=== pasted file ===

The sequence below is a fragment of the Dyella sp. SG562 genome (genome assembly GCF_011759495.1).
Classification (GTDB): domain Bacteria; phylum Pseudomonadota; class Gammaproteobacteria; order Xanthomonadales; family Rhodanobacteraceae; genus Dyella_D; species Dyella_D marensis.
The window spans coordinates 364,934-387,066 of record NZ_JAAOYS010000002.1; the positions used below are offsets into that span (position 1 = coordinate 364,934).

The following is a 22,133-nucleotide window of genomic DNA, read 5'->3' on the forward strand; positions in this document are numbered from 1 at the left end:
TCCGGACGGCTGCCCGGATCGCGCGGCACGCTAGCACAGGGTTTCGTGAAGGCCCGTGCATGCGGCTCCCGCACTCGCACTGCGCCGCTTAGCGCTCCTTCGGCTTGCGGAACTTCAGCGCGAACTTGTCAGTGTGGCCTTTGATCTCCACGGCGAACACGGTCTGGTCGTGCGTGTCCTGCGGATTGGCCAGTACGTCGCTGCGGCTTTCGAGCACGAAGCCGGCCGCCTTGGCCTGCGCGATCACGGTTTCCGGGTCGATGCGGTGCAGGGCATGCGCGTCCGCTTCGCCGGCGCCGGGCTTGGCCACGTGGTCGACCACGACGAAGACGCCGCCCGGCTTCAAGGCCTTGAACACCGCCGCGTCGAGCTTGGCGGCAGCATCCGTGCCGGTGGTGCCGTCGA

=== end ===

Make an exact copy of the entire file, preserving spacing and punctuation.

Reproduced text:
The sequence below is a fragment of the Dyella sp. SG562 genome (genome assembly GCF_011759495.1).
Classification (GTDB): domain Bacteria; phylum Pseudomonadota; class Gammaproteobacteria; order Xanthomonadales; family Rhodanobacteraceae; genus Dyella_D; species Dyella_D marensis.
The window spans coordinates 364,934-387,066 of record NZ_JAAOYS010000002.1; the positions used below are offsets into that span (position 1 = coordinate 364,934).

The following is a 22,133-nucleotide window of genomic DNA, read 5'->3' on the forward strand; positions in this document are numbered from 1 at the left end:
TCCGGACGGCTGCCCGGATCGCGCGGCACGCTAGCACAGGGTTTCGTGAAGGCCCGTGCATGCGGCTCCCGCACTCGCACTGCGCCGCTTAGCGCTCCTTCGGCTTGCGGAACTTCAGCGCGAACTTGTCAGTGTGGCCTTTGATCTCCACGGCGAACACGGTCTGGTCGTGCGTGTCCTGCGGATTGGCCAGTACGTCGCTGCGGCTTTCGAGCACGAAGCCGGCCGCCTTGGCCTGCGCGATCACGGTTTCCGGGTCGATGCGGTGCAGGGCATGCGCGTCCGCTTCGCCGGCGCCGGGCTTGGCCACGTGGTCGACCACGACGAAGACGCCGCCCGGCTTCAAGGCCTTGAACACCGCCGCGTCGAGCTTGGCGGCAGCATCCGTGCCGGTGGTGCCGTCGA